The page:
Mali Hotel Terror Attack Victims Include One American Citizen, Says State Department Official

UPDATE: The American Mali terror attack victim has been named as Anita Datar, from Maryland. She was 41 years old and visiting the continent for unconfirmed reasons. When she was in her early 20s, she served in as a Peace Corps volunteer in Senegal. The Associated Press also reports three Chinese executives were killed during the attack.

EARLIER: On Friday, over 20 people were confirmed dead after the terrorist attack in Bamako, Mali. And that includes an American citizen, who was killed in Mali during a hostage situation at the Radisson Blu Hotel. A senior state department official told CNN that, “We express our deepest condolences to the family and friends of the deceased ... Out of respect for the family, we have no further information at this time.” West African officials have confirmed that there are also at least six people hospitalized for injuries.

Malian Army Commander Modibo Nama Traore said late Friday night there were two attackers killed in the raid. In total, he reported that two Malian police were among the injured and 126 people were evacuated safely from the hotel. According to various reports, one British citizen has been confirmed dead in the attack. Mali’s president tweeted in French thanking the special forces for their assistance.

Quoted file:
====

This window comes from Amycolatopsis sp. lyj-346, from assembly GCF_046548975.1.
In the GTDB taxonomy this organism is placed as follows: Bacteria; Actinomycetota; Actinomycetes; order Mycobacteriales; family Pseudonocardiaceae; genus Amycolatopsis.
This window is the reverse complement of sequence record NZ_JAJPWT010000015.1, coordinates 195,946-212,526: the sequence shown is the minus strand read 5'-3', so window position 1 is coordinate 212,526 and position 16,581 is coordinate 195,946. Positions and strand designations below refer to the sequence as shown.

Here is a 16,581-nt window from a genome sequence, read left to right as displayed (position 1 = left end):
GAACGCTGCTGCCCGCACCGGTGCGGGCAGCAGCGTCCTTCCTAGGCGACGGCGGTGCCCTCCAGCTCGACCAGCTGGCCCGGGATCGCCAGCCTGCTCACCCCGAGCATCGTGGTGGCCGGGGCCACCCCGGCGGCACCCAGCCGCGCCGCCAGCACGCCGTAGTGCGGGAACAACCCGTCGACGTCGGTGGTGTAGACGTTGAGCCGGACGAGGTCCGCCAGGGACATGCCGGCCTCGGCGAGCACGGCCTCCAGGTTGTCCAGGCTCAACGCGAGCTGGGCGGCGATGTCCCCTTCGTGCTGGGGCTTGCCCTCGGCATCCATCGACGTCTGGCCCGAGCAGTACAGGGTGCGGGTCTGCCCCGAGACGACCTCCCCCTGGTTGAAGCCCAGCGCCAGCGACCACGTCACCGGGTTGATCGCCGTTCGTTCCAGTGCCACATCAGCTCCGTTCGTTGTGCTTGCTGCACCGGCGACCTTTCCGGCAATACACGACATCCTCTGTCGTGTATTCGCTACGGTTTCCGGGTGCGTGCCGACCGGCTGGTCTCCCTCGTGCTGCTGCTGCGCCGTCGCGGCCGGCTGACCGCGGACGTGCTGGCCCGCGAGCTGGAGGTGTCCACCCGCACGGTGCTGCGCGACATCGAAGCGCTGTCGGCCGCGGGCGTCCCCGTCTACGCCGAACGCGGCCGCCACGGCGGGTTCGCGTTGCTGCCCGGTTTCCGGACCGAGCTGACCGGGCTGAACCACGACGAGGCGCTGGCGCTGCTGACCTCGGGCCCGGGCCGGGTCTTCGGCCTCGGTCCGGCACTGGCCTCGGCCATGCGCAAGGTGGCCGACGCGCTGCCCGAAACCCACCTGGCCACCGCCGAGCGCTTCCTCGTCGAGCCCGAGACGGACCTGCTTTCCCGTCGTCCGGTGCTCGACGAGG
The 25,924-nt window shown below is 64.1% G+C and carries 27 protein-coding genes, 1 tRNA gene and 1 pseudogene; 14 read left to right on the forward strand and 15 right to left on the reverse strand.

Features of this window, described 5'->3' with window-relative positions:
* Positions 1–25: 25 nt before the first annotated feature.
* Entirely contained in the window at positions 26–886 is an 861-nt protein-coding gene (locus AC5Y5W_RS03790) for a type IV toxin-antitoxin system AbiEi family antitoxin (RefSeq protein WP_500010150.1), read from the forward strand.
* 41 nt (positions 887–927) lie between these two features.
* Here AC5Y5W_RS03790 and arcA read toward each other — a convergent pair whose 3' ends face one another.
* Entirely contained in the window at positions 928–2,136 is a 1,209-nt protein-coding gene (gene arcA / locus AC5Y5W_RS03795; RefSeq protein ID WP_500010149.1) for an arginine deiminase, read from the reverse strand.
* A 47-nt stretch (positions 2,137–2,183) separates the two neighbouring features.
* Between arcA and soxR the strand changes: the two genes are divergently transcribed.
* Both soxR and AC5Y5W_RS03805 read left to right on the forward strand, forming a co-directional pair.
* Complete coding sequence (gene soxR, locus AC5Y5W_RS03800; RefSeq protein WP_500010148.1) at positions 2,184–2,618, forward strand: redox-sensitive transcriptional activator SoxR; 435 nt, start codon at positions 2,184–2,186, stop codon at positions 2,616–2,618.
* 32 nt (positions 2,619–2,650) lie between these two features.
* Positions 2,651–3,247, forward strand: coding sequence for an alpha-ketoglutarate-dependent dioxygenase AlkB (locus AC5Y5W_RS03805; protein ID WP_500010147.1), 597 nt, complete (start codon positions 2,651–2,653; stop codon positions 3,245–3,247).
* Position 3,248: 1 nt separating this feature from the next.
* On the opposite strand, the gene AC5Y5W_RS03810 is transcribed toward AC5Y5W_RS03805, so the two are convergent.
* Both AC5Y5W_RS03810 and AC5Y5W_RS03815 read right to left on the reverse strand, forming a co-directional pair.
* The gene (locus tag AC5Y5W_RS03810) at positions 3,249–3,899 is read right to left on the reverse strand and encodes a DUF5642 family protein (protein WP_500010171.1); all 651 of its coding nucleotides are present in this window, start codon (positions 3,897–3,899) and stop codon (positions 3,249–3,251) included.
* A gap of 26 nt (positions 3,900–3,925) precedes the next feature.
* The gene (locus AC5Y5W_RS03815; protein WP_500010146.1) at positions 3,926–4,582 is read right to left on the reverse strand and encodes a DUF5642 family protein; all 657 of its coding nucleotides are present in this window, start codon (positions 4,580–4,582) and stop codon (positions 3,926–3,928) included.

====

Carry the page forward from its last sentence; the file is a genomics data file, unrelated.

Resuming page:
The attack began at around 7 a.m. Friday morning when assailants stormed the hotel with weapons and held guests hostage for hours. The U.N. and Malian security officials launched a counterattack, utilizing the help of off-duty American and French special forces. By late afternoon, the U.N. officials confirmed that there were no more hostages in the hotel.

On Friday, al-Qaeda claimed responsibility for the attack, and another Islamic military group, Al Mourabitoun, has claimed joint responsibility.

This attack comes just one week after the coordinated terrorism in Paris, which claimed the lives of 130 people. There is no established connection between the two, according to officials.

Image: Habibou Kouyate/Getty